The United States and South Korea signed a free trade agreement Saturday that could become Washington's biggest deal since the 1993 North American Free Trade Agreement.
The free trade pact still needs final approval from U.S. and South Korean lawmakers.
U.S. Trade Representative Susan Schwab attended a signing ceremony today in Washington with South Korea's Trade Minister Kim Hyun-chong. She said today is a "great day for international trade."
President Bush also issued a statement welcoming the signing of the agreement. Mr. Bush said the deal would generate exports for U.S. farmers, ranchers, manufacturers and service suppliers. He also urged Congress to ratify the pact.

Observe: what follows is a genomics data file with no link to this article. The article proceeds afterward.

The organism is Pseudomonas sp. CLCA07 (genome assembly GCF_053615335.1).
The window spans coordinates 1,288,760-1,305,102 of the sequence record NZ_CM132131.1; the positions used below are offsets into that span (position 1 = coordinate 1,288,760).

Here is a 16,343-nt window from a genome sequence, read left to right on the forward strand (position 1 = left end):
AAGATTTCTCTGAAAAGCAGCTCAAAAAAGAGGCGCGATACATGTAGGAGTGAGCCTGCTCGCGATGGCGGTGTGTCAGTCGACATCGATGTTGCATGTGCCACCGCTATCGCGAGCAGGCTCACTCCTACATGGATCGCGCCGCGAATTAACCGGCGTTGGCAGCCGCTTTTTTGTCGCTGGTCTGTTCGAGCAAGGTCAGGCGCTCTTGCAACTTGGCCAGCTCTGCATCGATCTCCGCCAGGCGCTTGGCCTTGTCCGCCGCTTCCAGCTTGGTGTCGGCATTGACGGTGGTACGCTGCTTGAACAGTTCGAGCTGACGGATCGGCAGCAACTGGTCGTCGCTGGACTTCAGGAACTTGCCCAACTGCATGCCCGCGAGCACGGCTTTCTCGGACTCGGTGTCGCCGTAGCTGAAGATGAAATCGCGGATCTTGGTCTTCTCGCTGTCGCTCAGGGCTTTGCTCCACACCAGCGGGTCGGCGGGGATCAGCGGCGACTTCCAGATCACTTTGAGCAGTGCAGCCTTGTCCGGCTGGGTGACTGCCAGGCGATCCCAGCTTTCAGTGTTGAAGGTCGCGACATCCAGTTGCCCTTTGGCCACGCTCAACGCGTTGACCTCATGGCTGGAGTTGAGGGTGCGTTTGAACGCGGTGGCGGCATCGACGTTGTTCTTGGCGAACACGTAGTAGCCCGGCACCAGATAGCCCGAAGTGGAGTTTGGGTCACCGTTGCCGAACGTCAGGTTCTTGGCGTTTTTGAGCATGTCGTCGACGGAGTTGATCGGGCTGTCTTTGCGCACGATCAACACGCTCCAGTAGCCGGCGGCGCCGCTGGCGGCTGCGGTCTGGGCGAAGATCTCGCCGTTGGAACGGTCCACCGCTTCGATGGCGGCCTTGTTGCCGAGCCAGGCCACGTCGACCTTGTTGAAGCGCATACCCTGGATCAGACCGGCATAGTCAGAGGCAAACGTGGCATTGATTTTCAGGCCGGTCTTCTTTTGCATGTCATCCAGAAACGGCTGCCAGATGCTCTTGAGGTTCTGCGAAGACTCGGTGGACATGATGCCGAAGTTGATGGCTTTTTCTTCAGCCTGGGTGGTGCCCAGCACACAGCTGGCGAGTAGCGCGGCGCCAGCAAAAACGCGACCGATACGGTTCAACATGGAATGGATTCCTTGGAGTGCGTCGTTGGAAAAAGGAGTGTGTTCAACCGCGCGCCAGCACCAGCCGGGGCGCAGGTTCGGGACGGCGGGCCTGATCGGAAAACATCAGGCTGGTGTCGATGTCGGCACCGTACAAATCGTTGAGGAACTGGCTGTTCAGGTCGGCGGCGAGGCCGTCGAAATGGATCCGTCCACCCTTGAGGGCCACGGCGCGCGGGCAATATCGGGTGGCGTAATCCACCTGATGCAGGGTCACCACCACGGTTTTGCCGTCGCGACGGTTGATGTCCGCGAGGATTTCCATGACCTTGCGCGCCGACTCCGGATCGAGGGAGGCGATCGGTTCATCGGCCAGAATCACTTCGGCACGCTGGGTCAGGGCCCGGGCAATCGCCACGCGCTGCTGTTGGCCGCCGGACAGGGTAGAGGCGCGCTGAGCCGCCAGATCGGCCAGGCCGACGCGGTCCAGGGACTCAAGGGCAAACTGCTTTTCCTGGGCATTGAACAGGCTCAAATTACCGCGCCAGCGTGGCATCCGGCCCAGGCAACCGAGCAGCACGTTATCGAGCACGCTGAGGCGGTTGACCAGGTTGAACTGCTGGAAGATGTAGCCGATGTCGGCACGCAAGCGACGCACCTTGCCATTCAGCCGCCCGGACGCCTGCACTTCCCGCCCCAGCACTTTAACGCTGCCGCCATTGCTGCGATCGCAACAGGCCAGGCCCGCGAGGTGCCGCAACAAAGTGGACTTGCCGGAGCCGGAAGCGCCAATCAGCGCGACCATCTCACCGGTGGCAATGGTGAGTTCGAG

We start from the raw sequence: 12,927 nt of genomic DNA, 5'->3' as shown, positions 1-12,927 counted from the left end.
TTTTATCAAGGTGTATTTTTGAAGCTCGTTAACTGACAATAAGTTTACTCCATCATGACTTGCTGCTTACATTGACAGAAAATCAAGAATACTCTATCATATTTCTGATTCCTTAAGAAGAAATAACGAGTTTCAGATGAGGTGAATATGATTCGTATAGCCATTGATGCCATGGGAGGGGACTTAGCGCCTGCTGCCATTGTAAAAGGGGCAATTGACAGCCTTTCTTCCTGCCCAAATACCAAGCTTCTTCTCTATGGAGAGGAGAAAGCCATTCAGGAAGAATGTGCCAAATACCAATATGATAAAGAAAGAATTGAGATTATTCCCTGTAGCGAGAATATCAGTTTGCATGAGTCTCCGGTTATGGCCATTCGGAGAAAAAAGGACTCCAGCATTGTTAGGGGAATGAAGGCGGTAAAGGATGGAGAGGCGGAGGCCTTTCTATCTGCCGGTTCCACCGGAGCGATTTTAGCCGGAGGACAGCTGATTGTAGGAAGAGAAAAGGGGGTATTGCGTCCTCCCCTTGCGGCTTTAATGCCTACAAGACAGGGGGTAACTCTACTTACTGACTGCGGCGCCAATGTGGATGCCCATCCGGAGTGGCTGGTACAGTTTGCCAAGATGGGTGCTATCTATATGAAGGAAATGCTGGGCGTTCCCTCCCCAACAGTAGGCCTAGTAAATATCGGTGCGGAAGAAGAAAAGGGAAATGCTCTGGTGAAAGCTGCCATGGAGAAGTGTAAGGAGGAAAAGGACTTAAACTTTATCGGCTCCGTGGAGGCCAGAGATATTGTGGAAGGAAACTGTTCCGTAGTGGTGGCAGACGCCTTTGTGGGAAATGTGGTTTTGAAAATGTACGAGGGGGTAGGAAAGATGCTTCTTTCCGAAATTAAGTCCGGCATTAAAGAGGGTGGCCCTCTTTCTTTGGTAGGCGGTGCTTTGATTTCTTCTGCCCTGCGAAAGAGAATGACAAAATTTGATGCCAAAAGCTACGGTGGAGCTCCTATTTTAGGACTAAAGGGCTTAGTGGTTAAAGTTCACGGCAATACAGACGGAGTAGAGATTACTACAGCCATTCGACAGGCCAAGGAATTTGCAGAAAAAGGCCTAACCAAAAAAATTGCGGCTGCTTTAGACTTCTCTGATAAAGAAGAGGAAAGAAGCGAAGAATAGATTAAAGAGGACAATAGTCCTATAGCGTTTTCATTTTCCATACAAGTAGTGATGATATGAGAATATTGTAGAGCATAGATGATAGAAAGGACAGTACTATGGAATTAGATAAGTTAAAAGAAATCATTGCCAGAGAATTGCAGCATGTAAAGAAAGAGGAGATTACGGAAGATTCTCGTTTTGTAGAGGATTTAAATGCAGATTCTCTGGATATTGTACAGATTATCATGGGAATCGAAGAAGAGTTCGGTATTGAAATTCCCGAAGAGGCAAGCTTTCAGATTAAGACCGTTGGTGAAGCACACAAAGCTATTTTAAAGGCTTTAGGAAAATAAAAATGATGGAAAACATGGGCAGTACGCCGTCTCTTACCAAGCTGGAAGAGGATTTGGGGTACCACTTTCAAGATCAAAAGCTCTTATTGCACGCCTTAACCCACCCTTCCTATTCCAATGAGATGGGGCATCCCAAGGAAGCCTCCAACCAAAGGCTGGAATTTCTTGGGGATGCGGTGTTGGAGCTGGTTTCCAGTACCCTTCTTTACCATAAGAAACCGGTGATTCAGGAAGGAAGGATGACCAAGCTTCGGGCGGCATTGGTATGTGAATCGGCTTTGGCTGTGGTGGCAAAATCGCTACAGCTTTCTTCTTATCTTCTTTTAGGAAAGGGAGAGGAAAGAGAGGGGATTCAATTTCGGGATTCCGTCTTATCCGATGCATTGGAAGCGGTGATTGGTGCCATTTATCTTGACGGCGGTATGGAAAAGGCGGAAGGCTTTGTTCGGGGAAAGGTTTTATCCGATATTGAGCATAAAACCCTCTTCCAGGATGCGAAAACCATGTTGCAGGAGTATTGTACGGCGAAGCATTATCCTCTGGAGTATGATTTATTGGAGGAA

The trade deal faces considerable opposition in the U.S. Congress, mainly by majority Democratic Party lawmakers. They argue that the deal could make America less competitive.
Large protests have also been held in South Korea by automaker unions and farmers, who fear the deal will put their jobs at risk.
The trade deal was signed today, just hours before President Bush's so-called "fast track" trade authority was set to expire. That authority allows the Bush administration to negotiate trade pacts that cannot be amended by Congress. Lawmakers can only accept or reject the entire pact.
South Korea and the United States completed the trade pact in April, after 10 months of negotiations. But, the two sides were forced to re-negotiate labor and environmental provisions following requests from Democrats in the U.S. Congress.
On Friday, Seoul and Washington agreed to final changes to the trade agreement which includes new U.S. labor and environmental standards.
Some information for this report provided by AFP and Reuters.